Fantastic, isn’t it?

So, the next time you’re having trouble with a scene and believe it’s become too flat, try this.

  • Go back and see if you’re looking out of your character’s eyes.
  • Check and see if you are honed into all your character’s senses.
  • If you are living and breathing your character.
  • That you are inside their head.

To aid you with this, if you’re interested in reading a book written entirely in Deep 3rd POV, then I’d highly recommend you grab a copy of my contemporary romantic suspense, WITNESS PURSUIT. When I was trying to master my POV, I was after books written in Deep, where I was dragged right into the story. Seeing Deep in action infuses it into our minds. There is no telling whatsoever in Witness Pursuit (eg, she watched, she heard, she noticed, she thought, etc, etc. And all the character’s senses are enhanced to the deepest degree.) The POV is tight and any character intrusion (eg, allowing my characters to step in front of me) doesn’t occur in the writing.

If you’re after a book written in Deep 1st, then I’d recommend WARRIOR for you. The same principles apply to Deep, no matter if you’re writing in 1st or 3rd. In fact apart from my debut novel, Protector, (where I was still mastering the technique,) all my books thereafter are written in Deep, so feel free to grab copies as new releases arrive. Get infused into the world of Deep storytelling. You’ll love it. The links for all my books are below should you have need of them.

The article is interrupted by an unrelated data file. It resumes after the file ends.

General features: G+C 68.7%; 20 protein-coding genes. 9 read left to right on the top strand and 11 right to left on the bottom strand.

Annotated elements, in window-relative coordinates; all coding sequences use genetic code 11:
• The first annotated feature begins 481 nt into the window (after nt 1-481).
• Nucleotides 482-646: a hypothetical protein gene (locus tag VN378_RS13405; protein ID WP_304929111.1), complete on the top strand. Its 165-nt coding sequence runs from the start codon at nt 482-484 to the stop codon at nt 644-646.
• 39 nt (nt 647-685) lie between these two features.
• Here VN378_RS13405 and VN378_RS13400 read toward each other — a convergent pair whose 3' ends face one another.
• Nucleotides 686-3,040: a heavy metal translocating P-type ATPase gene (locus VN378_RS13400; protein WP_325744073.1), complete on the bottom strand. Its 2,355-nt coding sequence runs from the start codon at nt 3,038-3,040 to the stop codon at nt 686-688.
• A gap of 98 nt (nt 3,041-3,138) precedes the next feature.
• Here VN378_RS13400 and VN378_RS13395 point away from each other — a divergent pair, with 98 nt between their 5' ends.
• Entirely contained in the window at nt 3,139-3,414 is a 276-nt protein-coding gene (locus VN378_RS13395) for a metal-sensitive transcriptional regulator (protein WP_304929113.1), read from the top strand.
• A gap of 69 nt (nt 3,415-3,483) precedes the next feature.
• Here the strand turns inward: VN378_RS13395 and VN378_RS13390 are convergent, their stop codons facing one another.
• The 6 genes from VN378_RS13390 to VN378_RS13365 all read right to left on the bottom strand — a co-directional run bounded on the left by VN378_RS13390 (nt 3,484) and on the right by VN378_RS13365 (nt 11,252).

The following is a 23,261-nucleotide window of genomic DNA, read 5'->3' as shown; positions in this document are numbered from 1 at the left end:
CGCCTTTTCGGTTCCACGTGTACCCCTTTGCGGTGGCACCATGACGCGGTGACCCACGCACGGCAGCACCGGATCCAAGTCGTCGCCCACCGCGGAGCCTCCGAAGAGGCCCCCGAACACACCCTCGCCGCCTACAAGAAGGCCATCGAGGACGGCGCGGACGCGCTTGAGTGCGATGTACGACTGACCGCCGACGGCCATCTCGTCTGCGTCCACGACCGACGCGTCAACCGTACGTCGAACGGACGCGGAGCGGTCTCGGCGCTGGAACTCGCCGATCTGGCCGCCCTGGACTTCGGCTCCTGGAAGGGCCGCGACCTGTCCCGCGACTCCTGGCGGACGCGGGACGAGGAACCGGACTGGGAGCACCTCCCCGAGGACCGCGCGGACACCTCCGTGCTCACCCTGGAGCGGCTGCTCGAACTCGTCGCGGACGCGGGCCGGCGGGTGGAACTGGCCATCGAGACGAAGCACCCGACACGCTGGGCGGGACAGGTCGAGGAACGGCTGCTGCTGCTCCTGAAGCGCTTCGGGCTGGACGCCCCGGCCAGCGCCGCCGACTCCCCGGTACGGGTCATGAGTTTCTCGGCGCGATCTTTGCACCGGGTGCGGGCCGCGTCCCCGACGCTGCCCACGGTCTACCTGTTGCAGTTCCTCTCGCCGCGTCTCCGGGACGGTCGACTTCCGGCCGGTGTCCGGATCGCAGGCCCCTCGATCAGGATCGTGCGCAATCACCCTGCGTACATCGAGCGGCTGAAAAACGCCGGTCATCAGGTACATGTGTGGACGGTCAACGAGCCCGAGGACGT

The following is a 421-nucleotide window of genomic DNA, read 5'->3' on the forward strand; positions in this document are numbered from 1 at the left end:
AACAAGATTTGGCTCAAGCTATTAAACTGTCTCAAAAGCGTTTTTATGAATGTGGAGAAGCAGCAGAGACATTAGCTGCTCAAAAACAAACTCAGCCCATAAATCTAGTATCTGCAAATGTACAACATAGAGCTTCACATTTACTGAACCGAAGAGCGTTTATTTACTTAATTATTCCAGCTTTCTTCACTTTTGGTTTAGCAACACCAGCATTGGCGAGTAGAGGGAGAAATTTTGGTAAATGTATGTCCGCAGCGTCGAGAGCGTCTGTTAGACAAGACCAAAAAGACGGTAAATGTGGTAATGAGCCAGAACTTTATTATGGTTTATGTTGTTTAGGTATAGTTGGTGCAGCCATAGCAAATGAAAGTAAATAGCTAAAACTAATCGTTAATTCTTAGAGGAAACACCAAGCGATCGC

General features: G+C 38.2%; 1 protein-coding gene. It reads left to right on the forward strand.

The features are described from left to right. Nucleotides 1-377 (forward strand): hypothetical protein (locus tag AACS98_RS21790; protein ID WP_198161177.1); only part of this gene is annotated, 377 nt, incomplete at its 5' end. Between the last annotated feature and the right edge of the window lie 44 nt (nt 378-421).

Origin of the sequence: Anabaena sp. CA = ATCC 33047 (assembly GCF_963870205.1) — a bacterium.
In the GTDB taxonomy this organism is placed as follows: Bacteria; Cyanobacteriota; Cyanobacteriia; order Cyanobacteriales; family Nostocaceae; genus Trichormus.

Also, one last thing. I had some fun yesterday playing around with my website. I’ve created a new home page, all snazzy, or at least I hope so. If anyone has time to check it out, I’d love it. There’s even a Rafflecopter giveaway at the end, so feel free to click on that link and enter my super-duper giveaway. My website link is http://www.joannewadsworth.com. You’ll now find my blog under it’s own menu tab, although that won’t interfere with anyone receiving these posts via email. That’s all the same.

Happy Deep writing, and thanks for joining me this week.

~ Joanne Wadsworth’s Books ~

Buy WITNESS PURSUIT (Bodyguards #1) at: Amazon Kindle / Amazon Paperback / B&N Nook & Paperback / iTunes / Kobo

Buy WARRIOR (Magio-Earth #2) at: Amazon Kindle / B&N Nook / iTunes / Kobo

Buy PROTECTOR (Magio-Earth #1) at: Amazon Kindle / B&N Nook / iTunes / Kobo

Buy FIRST FROST, A Lyrical Press Anthology (including Highlander’s Captive by Joanne Wadsworth): Amazon KindleAll Romance Ebooks

TAKE CARE. :)

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11 thoughts on “Writing DEEP POV — A Writer’s Secret Weapon

  1. Website looks great, clean and easy to navigate! And great explanation of Deep POV, and I agree it’s best to actually see it — how an author (you) write it. But, I’m usually not aware of it when I’m reading because those are the books that completely suck me in!

    I do have to be more aware while reading Deep POV, I need to consider it learning. Thanks.

  2. I’ve never heard of DEEP POV and I love your description of what it means. And it’s so RIGHT! Thanks, I’ll be sharing this with my creative writing students.

  3. As always, you explain everything in a clean and simple way. I am saving this post for reference. Love the look of your site – it’s also clean and simple! xx